Activists Mobilize to Save Atlanta Public Housing, Seek Legal Options

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(APN) ATLANTA — An Atlanta activist with the Georgia Task Force for the Homeless requested April 4, 2007, that the Atlanta Housing Authority (AHA) impose a voluntary moratorium on the demolition of the city’s public housing for at least one year.

“I have always felt in my heart, public housing that is available to people who are making minimum wage or less was a godsend,” Lynne Griever told the AHA Board of Commissioners during their regular monthly meeting. “How would we ever survive without public housing?”

Several groups are now working together investigating and researching possible legal remedies to stop the demolition, Anita Beaty, Executive Director of the Metro Atlanta Task Force for the Homeles, told Atlanta Progressive News. These groups are consulting and discussing the issue with legal experts.

Meanwhile, local advocacy organizations are mobilizing citizens–particularly the public housing residents themselves–to undertake a campaign of massive, drastic public outcry.

The City of Atlanta is planning to demolish its remaining public housing units that have not already been converted to so-called “mixed-income,” mixed-use developments as part of the AHA Quality of Life Initiative, the Atlanta Journal-Constitution newspaper (AJC) reported.

The proposed demolition will cost an estimated $15 million and, once complete, the land will be open for redevelopment. The project will affect approximately 3,000 units and 9,600 people.

“Mixed use, in theory, is great if everybody gets accommodated,” Griever told Atlanta Progressive News. “If you move 30 percent of people in public housing into a development with people of higher incomes and leave everybody else out, that’s the part that is offensive.”

Unfortunately, too often promises of mixed-income housing prove to leave most, if not all, of the homeless, public housing residents out.

For instance, during the negotiations to demolish the former New Orleans St. Thomas Housing Project in 2002, developers started out promising 50% of the units would be affordable, but in the end only 9% were affordable, one study showed.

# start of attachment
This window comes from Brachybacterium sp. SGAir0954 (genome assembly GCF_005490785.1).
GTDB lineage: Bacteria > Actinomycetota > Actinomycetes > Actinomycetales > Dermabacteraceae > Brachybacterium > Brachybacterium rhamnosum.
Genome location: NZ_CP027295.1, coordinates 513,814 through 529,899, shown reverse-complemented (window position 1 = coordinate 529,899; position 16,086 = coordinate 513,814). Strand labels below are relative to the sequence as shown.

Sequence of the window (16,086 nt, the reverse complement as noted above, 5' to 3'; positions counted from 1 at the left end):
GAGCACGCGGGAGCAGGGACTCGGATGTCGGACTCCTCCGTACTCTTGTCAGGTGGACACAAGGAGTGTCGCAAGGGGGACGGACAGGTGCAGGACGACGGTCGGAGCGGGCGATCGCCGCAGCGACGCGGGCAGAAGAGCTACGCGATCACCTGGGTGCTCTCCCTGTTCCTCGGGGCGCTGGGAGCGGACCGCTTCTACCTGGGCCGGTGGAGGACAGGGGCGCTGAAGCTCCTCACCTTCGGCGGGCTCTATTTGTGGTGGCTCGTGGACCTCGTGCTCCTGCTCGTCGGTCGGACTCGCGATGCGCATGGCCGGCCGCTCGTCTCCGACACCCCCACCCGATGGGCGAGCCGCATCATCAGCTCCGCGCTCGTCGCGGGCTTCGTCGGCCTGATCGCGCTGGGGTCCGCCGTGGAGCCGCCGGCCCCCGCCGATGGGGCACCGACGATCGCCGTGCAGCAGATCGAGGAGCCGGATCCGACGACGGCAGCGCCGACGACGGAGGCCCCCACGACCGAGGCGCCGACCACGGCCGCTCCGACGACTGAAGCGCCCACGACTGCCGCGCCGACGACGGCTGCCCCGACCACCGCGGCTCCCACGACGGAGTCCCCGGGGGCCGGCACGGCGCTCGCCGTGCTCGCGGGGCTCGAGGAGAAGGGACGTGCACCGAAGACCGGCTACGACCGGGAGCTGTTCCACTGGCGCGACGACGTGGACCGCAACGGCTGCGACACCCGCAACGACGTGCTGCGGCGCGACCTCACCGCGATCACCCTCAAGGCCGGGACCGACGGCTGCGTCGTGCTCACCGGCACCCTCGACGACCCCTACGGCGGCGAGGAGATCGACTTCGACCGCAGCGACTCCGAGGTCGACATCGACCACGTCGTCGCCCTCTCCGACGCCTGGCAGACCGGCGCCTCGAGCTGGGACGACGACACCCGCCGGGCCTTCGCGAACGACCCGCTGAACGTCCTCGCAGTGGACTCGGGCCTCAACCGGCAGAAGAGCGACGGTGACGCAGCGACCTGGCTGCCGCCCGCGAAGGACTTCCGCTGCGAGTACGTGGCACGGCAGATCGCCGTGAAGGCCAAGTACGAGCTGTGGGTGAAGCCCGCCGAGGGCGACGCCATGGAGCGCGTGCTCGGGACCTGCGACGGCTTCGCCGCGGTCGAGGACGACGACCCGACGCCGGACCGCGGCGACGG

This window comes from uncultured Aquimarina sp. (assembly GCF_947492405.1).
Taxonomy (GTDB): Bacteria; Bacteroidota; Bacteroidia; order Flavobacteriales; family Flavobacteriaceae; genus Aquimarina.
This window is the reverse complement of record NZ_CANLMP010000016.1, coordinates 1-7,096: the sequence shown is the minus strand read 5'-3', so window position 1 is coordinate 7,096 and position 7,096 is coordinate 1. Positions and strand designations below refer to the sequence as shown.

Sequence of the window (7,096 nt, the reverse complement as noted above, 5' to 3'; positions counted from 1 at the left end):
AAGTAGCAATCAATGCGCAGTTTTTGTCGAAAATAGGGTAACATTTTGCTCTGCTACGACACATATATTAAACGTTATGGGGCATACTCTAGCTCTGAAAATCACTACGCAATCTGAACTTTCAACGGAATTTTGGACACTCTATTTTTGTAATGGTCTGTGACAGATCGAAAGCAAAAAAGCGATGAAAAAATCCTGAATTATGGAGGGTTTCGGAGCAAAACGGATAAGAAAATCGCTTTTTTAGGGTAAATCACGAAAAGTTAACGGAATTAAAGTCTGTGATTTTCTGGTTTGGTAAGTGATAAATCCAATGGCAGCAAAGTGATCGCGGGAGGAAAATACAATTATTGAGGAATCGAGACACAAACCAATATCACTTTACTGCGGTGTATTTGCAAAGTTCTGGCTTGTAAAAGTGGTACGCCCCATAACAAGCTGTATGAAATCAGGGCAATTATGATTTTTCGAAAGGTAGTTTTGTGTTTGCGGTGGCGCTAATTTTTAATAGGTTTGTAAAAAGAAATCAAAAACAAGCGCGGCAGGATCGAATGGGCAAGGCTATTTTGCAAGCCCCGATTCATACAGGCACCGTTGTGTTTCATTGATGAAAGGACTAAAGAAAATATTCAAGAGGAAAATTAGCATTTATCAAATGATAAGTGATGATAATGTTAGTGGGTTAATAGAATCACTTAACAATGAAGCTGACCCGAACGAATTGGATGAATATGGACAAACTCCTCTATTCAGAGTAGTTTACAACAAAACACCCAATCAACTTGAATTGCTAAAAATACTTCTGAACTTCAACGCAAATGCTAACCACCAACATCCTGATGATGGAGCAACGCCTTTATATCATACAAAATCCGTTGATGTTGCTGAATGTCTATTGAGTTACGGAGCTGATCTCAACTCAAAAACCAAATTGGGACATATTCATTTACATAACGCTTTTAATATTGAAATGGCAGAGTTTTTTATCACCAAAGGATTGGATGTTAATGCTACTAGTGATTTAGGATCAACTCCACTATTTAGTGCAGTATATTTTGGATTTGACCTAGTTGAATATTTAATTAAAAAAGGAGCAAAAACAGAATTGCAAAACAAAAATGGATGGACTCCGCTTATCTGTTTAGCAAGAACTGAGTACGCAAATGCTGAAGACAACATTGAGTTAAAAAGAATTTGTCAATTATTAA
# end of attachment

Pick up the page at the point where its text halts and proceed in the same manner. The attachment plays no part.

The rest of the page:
Resident leaders from Atlanta public housing have expressed concern over the lack of consultation.

“I think the problem is we don’t fully understand what’s going on because they didn’t include us,” Diane Wright, President of the Residents Association at the Hollywood Courts apartment complex, told the AJC.

“That’s absolute insanity in a city where many people cannot find a place to live anyway,” Anita Beaty told APN.

The Atlanta Metro region already has a 200,000-unit shortage for people making under $40,000 a year, according to the Atlanta Neighborhood Development Partnership. One-third of households earn less than $40,000 and 63 percent of the region’s jobs pay less than this figure.

“Don’t tear down one more housing unit until there is enough affordable housing for those who are going to be displaced!” Beaty said.

APN obtained a schedule of demolition plans and it appears the first demolition will not occur until early 2008 and continue through 2010.

LEGAL CONSIDERATIONS

The New Jersey Supreme Court decided the case of Burlington County NAACP v. Township of Mount Laurel in 1975. The court ruled “a developing municipality may not, by a system of land use regulation, make it physically and economically impossible to provide low and moderate income housing in the municipality for various categories of people who need and want it,” among other things.

Civil rights attorney Lindsay Jones, in a commentary in the March 15 AJC, writes that several states have adopted the doctrine “as legal precedence in requiring affirmative inclusionary housing policies.” However, Georgia Courts have not legally established this standard.

In 1974, Congress passed the Housing and Community Development Act. That act “requires, as a condition of receiving large entitlement federal community development block grants, that communities assess the housing needs of those of lower income residing in, or expected to reside in their jurisdictions based on labor demands,” Jones wrote.

Also, advocates are also looking at a recent injunction on the destruction of public housing in New Orleans, which argued those demolitions would violate the right of public housing residents to return to New Orleans after Hurricane Katrina. US Rep. Maxine Waters (D-CA) also pushed legislation barring the destruction of New Orleans public housing units or requiring that they be replaced with new units.